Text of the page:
I have always had a fascination with light painting and photography. Some of the images I have seen online simply blow me away. Hopefully after reading this blog and watching the video, you too will be inspired to take a stab at this incredibly creative art form.
Steel wool is cheap, can be found at just about any hardware store, and makes for some incredible light painting images. When purchasing steel wool, make sure you get steel wool with a very fine texture or grade. I get steel wool with a grade of #0000. Although you tend to get more sparks from this grade, experiment around with other grades as they can give you different effects. Find a metal container to hold the steel wool as it melts (burns) away. A metal whisk works out perfectly. I was lucky enough to find metal whisks with a metal loop at the end of the handle. Next, find something to attach to the whisk that will allow you to spin the whisk around. I used a short length of chain and a quick connector. Once you are set up and ready to go, take a pad of steel wool, fluff it out a bit, and place it inside of the whisk. Light the steel wool with a match, lighter, or even a 9 volt battery. After lighting the steel wool, swing it around. The faster you swing it, the further the sparks will fly! A friend of mine swung the steel wool while I manned the camera in the video and images. A word of caution: you are working with molten metal. Keep this in mind. Do this in an area where the risk of setting the surrounding area on fire is minimal. If using a model, be extremely cautious. These sparks can, and will, burn you! And as I learned on this shoot, it’s not a bad idea to have a fire extinguisher handy as well.
Camera settings. All you need is a camera that is capable of long exposures (with bulb mode if possible) and a steady tripod. In this case, we parked the car in front of a small puddle to get a reflection. My camera was set approximately 30 feet in front of the car. Since we did this shoot at night, I used a powerful flashlight to illuminate the model and car enough to be able to lock focus. Once I had focus locked, I switched to manual focus so that the camera did not hunt for focus before each shot (which it probably would have never found). I was using my Tamron 24-70mm on a crop sensor camera (D7100) closer to the 24 mm end of the lens. I set my ISO to its lowest, 100, and set my f-stop to f/9 but feel free to play around with your settings. We had a bright full moon out that night which provided additional light. I set my camera to bulb mode and began the exposure as soon as the sparks started to fly and ended the exposure as soon as they died off. Each shot was different but if I had to guess, the average shutter length was around 15 to 20 seconds long and bulb mode allowed me to start and stop exactly when I wanted.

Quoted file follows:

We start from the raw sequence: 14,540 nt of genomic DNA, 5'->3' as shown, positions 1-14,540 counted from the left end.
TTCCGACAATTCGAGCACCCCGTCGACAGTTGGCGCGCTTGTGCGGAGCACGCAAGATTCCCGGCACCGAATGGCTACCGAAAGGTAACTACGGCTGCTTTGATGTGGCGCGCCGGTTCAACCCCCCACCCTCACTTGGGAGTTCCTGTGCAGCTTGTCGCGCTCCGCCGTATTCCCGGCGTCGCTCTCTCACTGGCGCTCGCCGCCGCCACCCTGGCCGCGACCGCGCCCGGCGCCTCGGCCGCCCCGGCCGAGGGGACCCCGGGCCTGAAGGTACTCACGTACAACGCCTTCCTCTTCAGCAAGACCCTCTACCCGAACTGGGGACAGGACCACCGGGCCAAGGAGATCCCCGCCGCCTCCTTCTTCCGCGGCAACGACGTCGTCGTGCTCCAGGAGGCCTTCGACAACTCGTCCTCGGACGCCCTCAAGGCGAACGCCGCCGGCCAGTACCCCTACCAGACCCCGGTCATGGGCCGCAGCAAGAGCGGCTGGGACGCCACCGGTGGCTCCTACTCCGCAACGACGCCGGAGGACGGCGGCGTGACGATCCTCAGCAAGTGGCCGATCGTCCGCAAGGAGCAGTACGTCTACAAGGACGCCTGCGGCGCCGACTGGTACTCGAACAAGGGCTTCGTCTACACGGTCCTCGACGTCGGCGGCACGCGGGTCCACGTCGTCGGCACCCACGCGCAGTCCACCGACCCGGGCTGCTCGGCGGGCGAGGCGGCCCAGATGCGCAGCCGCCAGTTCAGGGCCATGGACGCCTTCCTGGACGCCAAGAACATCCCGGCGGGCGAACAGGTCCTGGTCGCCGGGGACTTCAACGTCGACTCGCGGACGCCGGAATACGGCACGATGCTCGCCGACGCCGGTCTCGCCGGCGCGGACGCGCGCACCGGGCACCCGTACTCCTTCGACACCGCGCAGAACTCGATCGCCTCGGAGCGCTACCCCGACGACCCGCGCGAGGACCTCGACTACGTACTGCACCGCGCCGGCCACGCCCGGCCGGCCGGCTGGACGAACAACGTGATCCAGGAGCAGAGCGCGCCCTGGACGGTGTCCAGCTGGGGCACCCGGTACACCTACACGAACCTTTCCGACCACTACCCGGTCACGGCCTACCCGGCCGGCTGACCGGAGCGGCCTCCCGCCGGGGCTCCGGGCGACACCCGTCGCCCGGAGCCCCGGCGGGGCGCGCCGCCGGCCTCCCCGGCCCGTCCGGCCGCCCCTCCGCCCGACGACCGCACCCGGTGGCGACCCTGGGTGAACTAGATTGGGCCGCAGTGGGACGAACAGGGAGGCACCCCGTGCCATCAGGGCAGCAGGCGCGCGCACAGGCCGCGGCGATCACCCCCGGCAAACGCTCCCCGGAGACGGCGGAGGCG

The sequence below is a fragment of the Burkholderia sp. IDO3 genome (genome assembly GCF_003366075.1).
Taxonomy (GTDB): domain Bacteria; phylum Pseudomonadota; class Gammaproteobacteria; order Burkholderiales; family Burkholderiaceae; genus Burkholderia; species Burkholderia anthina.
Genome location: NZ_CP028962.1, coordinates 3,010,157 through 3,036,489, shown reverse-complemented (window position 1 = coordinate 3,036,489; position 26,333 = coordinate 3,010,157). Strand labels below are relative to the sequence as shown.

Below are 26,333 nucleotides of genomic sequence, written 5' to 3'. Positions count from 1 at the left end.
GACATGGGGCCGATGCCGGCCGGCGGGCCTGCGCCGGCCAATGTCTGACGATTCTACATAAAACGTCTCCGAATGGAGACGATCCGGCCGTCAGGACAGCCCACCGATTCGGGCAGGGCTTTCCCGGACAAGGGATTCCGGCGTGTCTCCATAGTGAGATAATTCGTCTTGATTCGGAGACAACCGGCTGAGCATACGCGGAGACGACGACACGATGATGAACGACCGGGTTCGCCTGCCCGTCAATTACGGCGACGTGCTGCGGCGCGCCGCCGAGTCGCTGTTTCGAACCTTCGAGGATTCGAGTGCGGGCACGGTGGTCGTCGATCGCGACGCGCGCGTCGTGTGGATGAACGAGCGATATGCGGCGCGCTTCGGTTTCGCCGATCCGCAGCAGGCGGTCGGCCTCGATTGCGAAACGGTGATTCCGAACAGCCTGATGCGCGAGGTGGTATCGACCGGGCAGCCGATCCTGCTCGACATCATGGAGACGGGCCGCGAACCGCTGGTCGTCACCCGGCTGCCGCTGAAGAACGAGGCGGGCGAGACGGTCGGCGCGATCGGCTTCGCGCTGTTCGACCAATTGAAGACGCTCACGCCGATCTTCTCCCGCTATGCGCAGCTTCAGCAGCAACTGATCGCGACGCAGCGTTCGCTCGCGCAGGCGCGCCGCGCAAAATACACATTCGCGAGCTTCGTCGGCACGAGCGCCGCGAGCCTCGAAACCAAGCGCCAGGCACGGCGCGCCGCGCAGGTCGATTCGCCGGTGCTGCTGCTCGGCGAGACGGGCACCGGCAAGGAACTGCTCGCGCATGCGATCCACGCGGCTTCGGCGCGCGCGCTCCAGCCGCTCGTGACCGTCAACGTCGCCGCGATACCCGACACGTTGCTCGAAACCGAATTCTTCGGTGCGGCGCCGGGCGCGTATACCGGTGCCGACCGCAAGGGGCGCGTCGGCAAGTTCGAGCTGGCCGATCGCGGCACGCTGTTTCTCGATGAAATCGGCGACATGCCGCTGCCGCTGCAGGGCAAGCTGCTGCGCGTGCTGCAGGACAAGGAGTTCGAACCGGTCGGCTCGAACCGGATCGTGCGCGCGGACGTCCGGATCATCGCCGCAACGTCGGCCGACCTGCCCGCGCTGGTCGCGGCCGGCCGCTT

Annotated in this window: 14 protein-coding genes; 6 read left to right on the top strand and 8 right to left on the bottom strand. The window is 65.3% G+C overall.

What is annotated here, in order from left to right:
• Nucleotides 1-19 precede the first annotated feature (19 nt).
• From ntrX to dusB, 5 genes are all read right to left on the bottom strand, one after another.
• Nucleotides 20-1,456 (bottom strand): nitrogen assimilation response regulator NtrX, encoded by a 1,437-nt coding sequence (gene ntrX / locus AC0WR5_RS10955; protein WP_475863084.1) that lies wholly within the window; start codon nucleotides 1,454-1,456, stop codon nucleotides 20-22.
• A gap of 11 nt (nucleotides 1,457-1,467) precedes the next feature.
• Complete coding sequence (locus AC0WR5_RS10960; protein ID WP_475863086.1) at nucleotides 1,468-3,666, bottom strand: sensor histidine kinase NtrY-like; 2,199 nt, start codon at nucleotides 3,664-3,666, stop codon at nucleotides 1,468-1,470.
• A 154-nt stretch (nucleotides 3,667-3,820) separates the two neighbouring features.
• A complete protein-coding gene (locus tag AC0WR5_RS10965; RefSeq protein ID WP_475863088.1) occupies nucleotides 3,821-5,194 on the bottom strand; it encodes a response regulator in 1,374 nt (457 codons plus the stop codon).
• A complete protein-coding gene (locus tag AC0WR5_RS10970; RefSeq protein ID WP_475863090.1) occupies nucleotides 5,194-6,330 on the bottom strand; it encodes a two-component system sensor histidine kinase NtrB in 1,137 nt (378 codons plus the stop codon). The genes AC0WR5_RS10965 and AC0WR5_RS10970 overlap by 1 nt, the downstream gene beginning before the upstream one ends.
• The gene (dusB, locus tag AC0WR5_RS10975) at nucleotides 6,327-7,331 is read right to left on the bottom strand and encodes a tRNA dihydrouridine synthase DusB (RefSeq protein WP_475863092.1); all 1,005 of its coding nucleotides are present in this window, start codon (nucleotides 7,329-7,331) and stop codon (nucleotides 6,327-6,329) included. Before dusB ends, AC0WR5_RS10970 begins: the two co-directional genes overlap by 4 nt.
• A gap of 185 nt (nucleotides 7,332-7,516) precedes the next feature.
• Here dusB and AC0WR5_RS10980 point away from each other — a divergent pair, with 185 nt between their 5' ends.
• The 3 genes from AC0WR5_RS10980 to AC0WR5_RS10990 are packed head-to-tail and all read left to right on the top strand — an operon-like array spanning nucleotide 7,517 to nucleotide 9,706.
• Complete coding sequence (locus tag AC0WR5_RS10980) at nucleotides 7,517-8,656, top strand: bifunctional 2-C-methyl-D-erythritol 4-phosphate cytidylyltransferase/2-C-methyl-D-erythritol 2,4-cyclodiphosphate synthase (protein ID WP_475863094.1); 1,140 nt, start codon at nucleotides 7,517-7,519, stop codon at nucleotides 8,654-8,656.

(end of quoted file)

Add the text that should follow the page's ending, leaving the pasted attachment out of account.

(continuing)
The first couple of attempts were nice but the car remained in shadow, more or less. In an attempt to light up the front side of the vehicle facing the camera, I placed two flashes on the ground aimed at the model and vehicle. I set the flashes to rear curtain so they went off at the end of the exposure, that way, the person twirling the steel wool and the model knew exactly when the exposure was complete. Both flashes were set to ½ power. If I do a shoot like this again, I will put colored gels over the speed lights to get a better match in color on the car and model as compared to the sparks and the background color in general. I did adjust the hue and color balance on the car slightly in post, but getting it right in camera is always the better practice.
I got this idea from Zach Alan of Zach Alan Photography. The principle is very similar to the steel wool idea (or any light painting idea). You simply paint with fire behind your model. I used a ¾” wooden dowel that was 48” long. I then wrapped cotton around the top foot and a half of the dowel and secured the fabric in place with industrial staples. I also think wrapping the top portion of the dowel with natural fiber rope (like in my firewall tutorial) would work just as well. I then soaked the cotton in Coleman fuel (white gas) and lit on fire. We got decent light from the fire for about one minute then it started to slowly burn off and die out. Simply smother out the remaining fire with a damp towel and re-soak for more images. Make sure the fire and sparks are COMPLETELY out before pouring more gas on it. Since I was the individual light painting with the fire, I had my camera set to a two second exposure and had another individual trigger my camera. Some of the resulting images I had to edit and fix in post either because the camera stopped too soon or too late. In the future I think I will try triggering the shutter with radio triggers so I can precisely control when the camera starts and stops. I think this should be possible even while being the one light painting.
Camera settings – other than bulb mode, the settings were exactly the same. We did not use the flashes for the images with just the model.
Overall I am pleased with the results but would do things a little differently for both ideas should I revisit them in the future (which I most definitely will). Anyway, get out there and try some light painting with steel wool and fire, but be safe! No image is worth a visit by the local fire department or a trip to the emergency room! Well, most images, at least.
Keep the interesting parts of life in focus.